In 2013 Paul Kerr was appointed Senior Lecturer in Television Production at Middlesex University. He received his Doctorate in 2013. He is the author and editor of a number of books and articles on television and film. He started his career at the British Film Institute but for twenty years was an award-winning television producer, making dozens of programmes for the BBC and Channel Four as well as a number of international co-productions. He began his TV career by specialising in major series about the media first as researcher on Open The Box (C4 1986), then as producer on The Media Show (C4 1987-90), and subsequently as Series Editor of the award-winning cinema series, Moving Pictures (BBC2 1990-96) but developed into working on a range of documentaries about the arts and history including series about the Crimean War, black British history, British theatre and international design. A number of his documentaries have been screened at film and TV festivals around the world including New York, Turin, Dinard, Florida and Bologna. In 2007 he left television and took a full time position at London Metropolitan University where he received his PhD in 2013.. His research interests include documentary, drama documentary, 'quality' television, the independent production sector in film and television, Hollywood, and international art cinema. He was Co-Investigator on a two year AHRC research project on British television documentary television and independent production from 2010 to 2012. He produced a documentary commissioned by Alexandra Palace in 2015 about the role the Palace played as an internment camp for German civilians during the 1st World War - the film was entirely made and edited by TVP students. In 2016 he directed two short films commissioned by and about Emmaus, the homelessness charity. He is currently writing a book about the indpendent film and TV production company, The Mirisch Company for Bloomsbury.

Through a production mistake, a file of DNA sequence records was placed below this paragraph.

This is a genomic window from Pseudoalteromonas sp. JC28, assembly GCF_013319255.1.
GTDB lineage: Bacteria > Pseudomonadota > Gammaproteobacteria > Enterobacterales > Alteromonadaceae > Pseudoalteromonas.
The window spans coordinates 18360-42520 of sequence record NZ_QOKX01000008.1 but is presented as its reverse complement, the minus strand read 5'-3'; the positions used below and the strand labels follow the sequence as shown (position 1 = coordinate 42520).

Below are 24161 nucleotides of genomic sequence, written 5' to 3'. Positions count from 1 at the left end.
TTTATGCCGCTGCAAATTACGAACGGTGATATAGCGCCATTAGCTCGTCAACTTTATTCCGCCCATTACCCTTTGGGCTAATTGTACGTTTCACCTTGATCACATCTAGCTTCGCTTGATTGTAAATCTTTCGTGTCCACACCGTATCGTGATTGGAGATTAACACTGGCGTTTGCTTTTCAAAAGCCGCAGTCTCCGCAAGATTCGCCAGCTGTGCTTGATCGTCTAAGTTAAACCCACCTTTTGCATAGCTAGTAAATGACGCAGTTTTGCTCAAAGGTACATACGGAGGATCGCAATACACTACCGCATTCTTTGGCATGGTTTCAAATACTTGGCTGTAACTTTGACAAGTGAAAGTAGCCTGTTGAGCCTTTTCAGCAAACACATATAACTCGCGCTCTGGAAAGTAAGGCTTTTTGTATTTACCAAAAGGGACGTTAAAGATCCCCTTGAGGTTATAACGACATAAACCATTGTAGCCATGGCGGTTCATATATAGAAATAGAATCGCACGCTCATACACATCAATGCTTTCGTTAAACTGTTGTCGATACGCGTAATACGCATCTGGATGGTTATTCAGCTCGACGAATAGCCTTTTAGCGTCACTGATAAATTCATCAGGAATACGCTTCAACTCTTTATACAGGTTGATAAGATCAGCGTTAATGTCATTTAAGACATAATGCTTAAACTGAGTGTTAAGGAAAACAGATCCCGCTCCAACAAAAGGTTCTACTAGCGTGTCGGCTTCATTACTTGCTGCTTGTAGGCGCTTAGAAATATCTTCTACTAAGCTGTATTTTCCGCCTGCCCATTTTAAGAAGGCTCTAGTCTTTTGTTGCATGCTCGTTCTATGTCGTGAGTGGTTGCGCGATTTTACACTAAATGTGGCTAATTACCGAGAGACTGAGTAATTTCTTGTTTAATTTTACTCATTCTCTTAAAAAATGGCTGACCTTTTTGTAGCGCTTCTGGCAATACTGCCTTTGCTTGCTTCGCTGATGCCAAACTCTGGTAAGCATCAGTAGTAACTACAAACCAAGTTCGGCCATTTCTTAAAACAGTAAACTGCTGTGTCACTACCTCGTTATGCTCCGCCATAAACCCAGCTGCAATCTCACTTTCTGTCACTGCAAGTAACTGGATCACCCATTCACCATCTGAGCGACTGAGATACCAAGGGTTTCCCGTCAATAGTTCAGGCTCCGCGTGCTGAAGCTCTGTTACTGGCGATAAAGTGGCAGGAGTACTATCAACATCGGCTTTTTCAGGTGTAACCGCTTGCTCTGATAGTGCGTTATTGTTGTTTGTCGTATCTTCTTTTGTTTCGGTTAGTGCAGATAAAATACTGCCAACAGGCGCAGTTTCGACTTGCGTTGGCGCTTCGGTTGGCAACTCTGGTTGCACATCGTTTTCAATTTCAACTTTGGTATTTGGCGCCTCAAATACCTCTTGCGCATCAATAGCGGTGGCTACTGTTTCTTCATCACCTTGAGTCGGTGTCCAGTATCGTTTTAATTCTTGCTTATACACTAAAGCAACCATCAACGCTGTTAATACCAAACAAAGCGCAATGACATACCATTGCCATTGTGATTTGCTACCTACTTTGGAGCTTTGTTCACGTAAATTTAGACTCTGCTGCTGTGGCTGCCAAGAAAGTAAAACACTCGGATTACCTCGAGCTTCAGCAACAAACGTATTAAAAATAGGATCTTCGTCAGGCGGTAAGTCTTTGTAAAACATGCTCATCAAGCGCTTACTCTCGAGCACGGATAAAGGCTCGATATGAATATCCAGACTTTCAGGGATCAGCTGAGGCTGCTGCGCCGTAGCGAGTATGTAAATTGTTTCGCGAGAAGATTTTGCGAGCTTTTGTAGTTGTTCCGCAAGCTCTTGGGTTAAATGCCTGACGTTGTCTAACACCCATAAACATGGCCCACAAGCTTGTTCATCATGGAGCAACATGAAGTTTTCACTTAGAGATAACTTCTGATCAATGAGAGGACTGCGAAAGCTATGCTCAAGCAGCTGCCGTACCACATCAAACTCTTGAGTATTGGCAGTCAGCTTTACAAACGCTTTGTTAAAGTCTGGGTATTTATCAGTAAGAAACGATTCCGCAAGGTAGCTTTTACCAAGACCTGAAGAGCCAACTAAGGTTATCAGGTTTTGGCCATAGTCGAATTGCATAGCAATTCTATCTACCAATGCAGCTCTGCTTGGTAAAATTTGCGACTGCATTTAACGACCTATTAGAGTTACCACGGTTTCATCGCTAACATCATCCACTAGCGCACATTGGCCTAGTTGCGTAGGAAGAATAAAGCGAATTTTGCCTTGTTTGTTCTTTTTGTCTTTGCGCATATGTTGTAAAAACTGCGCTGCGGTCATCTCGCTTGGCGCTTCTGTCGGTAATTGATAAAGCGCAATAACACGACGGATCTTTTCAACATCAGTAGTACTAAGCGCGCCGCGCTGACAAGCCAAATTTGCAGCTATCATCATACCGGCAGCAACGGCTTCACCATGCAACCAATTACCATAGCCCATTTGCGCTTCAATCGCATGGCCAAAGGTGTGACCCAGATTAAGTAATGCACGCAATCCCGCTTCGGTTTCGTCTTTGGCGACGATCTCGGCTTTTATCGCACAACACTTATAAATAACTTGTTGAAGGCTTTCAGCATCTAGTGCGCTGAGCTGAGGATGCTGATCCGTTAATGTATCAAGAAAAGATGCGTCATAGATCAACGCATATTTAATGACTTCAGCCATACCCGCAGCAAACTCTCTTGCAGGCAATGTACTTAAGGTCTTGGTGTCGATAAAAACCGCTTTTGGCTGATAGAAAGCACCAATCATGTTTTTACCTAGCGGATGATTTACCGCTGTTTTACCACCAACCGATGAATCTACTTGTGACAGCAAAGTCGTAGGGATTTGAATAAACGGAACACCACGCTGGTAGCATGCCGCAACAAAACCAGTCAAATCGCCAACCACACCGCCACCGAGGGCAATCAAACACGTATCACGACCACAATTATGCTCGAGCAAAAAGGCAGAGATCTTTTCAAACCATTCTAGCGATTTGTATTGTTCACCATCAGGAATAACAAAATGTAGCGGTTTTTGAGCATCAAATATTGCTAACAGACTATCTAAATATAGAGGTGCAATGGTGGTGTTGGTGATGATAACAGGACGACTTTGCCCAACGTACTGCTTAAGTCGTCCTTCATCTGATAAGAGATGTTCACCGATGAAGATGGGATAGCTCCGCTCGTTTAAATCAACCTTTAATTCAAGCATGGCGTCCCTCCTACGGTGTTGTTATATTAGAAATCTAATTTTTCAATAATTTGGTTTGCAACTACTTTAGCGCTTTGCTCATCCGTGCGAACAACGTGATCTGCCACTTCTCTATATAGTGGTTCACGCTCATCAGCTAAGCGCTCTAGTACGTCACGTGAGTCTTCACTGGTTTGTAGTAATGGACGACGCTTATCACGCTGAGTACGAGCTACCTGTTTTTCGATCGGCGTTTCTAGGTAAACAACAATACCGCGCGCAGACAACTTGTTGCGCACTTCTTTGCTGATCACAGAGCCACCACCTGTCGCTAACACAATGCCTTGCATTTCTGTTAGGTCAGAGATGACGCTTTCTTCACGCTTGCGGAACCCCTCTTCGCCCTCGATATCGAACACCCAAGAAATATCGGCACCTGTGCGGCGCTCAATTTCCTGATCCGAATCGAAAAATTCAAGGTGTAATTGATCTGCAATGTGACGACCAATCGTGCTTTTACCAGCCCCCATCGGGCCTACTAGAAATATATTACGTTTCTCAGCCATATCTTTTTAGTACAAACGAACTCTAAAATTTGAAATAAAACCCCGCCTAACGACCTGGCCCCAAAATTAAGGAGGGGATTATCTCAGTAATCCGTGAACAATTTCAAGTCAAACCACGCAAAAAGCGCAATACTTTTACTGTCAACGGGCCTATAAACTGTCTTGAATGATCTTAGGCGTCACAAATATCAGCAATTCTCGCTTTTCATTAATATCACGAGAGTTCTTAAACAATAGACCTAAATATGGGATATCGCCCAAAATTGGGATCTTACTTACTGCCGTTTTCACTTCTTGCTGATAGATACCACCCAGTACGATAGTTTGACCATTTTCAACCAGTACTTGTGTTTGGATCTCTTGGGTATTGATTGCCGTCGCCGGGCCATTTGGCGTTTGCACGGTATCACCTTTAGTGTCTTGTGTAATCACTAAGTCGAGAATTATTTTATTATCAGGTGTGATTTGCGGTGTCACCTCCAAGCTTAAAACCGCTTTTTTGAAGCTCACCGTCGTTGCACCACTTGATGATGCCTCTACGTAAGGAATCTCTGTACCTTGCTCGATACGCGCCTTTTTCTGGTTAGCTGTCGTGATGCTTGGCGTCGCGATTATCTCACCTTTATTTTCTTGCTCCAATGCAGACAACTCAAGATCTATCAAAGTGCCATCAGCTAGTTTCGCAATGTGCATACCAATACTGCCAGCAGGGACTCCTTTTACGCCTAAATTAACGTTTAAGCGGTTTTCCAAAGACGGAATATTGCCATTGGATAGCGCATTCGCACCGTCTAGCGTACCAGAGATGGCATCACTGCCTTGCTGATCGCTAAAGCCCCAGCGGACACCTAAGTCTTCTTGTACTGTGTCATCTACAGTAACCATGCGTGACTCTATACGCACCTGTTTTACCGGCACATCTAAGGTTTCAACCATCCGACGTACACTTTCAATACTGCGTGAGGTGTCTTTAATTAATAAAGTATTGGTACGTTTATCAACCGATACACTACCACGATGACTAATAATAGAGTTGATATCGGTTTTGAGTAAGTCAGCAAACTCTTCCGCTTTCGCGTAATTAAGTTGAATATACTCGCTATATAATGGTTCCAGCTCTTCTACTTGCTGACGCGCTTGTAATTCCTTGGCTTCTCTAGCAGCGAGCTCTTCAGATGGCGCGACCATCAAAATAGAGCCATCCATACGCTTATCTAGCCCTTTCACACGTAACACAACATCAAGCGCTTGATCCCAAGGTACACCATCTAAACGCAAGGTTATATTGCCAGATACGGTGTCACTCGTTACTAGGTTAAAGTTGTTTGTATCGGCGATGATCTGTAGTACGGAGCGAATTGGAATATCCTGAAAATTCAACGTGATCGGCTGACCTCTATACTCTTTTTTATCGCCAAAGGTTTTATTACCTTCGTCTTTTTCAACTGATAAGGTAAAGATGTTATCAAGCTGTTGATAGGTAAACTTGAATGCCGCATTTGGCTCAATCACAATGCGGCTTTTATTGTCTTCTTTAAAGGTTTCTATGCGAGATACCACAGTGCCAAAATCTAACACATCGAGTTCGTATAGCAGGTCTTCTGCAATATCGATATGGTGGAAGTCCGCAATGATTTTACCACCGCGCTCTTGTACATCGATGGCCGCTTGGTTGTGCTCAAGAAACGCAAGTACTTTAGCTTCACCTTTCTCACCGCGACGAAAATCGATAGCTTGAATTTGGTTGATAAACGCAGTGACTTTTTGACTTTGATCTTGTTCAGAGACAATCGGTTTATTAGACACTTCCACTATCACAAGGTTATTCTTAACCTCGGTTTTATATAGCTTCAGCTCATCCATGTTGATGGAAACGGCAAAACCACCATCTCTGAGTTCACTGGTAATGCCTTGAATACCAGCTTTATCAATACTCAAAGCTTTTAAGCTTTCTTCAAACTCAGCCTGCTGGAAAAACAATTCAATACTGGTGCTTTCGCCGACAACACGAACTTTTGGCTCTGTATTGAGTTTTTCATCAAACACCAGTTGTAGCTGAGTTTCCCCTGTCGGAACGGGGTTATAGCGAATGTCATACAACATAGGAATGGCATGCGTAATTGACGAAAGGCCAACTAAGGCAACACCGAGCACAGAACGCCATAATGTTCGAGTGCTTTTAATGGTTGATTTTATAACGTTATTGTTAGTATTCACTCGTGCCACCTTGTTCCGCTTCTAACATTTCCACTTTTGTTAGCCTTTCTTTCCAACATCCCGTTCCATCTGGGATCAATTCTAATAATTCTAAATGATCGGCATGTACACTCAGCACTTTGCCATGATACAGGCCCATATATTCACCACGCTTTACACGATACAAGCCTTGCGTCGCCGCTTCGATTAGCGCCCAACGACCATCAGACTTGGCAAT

Paul Kerr teaches a number of television production modules, specialising in both the theory and practice of documentary.
He will be programme leader in Television Production (BA Hons) from 2014.
Dr Paul Kerr's research interests include British and American Television, documentary, drama documentary, 'quality' television, independent production (in both fim and television), film and television authorship, (auto)biographical filmmaking, Hollywood and world/international art cinema. He is particularly interested in both arts and history documentary-making. He is also interested in the relationship between generic and narrative forms and industrial modes of production in both film and television. Doctoral students are welcome in any of the above or connected areas.
Kerr, Paul (2016) The apprentice’s sorcerer: television in/and the academy. In: Industrial approaches to media: a methodological gateway to industry studies. Palgrave MacMillan. ISBN 9781137551757 (Accepted/In press)
Kerr, Paul (2015) Authorship, autobiography and the archive: Marilyn on Marilyn, television and documentary theory. VIEW: Journal of European Television History and Culture, 4 (8). pp. 67-79. ISSN 2213-0969
Kerr, Paul (2013) Making film programmes for the BBC and Channel 4: the shift from in-house producer unit to independent package-unit production. Historical Journal of Film, Radio and Television, 33 (3). pp. 434-453. ISSN 0143-9685
Kerr, Paul (2009) The last slave (2007): the genealogy of a British television history programme. Historical Journal of Film, Radio and Television, 29 (3). pp. 381-397. ISSN 0143-9685
Kerr, Paul (2010) Babel's network narrative: packaging a globalized art cinema. Transnational Cinemas, 1 (1). pp. 37-51. ISSN 2040-3526
Multiplatforming Public Service.
Dr James Bennett, Paul Kerr, Dr Niki Strange and Dr Andrea Medrado
Arts and Humanties Research Council
October 2012-October 2012
This research project looked at the impact on British Public Service Broadcasting of two recent developments - the rise of independent production and the development of Multiplatform. Focusing on factual television we did extensive interviews with well over 100 independent television and digital producers and broadcast execxutives as well as ethnographic research inside four independent TV production and digital companies for several months at a time. You can read more about it here: www.cowboysorindies.co.uk/
Paul Kerr has served on the editorial board of Screen and was elected to the Executive Committee of MeCCSA in 2009 until 2011. he is is an editorial advisor to Audiovisual Thinking, the world's first online academic video journal, based at the University of Copenhagen. He produced a documentary film commissioned by and for Alexandra Palace in 2015 and directed two short films for Emmaus, the homelessness charity, in 2016.